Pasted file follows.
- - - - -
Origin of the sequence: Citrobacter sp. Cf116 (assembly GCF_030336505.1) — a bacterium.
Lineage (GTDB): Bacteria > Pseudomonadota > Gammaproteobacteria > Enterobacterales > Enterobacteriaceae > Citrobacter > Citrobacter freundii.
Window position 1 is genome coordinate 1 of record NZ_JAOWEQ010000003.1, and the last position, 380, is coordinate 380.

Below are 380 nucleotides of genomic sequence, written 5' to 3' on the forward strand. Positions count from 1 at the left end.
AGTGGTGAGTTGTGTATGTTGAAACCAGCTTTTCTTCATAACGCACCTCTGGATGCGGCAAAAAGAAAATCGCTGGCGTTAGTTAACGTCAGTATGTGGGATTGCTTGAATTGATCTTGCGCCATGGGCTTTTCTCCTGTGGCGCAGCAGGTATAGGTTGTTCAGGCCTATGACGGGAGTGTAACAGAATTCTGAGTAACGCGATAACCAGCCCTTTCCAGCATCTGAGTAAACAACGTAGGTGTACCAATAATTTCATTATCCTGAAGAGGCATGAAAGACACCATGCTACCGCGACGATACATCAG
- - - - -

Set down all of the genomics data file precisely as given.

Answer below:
Origin of the sequence: Citrobacter sp. Cf116 (assembly GCF_030336505.1) — a bacterium.
Lineage (GTDB): Bacteria > Pseudomonadota > Gammaproteobacteria > Enterobacterales > Enterobacteriaceae > Citrobacter > Citrobacter freundii.
Window position 1 is genome coordinate 1 of record NZ_JAOWEQ010000003.1, and the last position, 380, is coordinate 380.

Below are 380 nucleotides of genomic sequence, written 5' to 3' on the forward strand. Positions count from 1 at the left end.
AGTGGTGAGTTGTGTATGTTGAAACCAGCTTTTCTTCATAACGCACCTCTGGATGCGGCAAAAAGAAAATCGCTGGCGTTAGTTAACGTCAGTATGTGGGATTGCTTGAATTGATCTTGCGCCATGGGCTTTTCTCCTGTGGCGCAGCAGGTATAGGTTGTTCAGGCCTATGACGGGAGTGTAACAGAATTCTGAGTAACGCGATAACCAGCCCTTTCCAGCATCTGAGTAAACAACGTAGGTGTACCAATAATTTCATTATCCTGAAGAGGCATGAAAGACACCATGCTACCGCGACGATACATCAG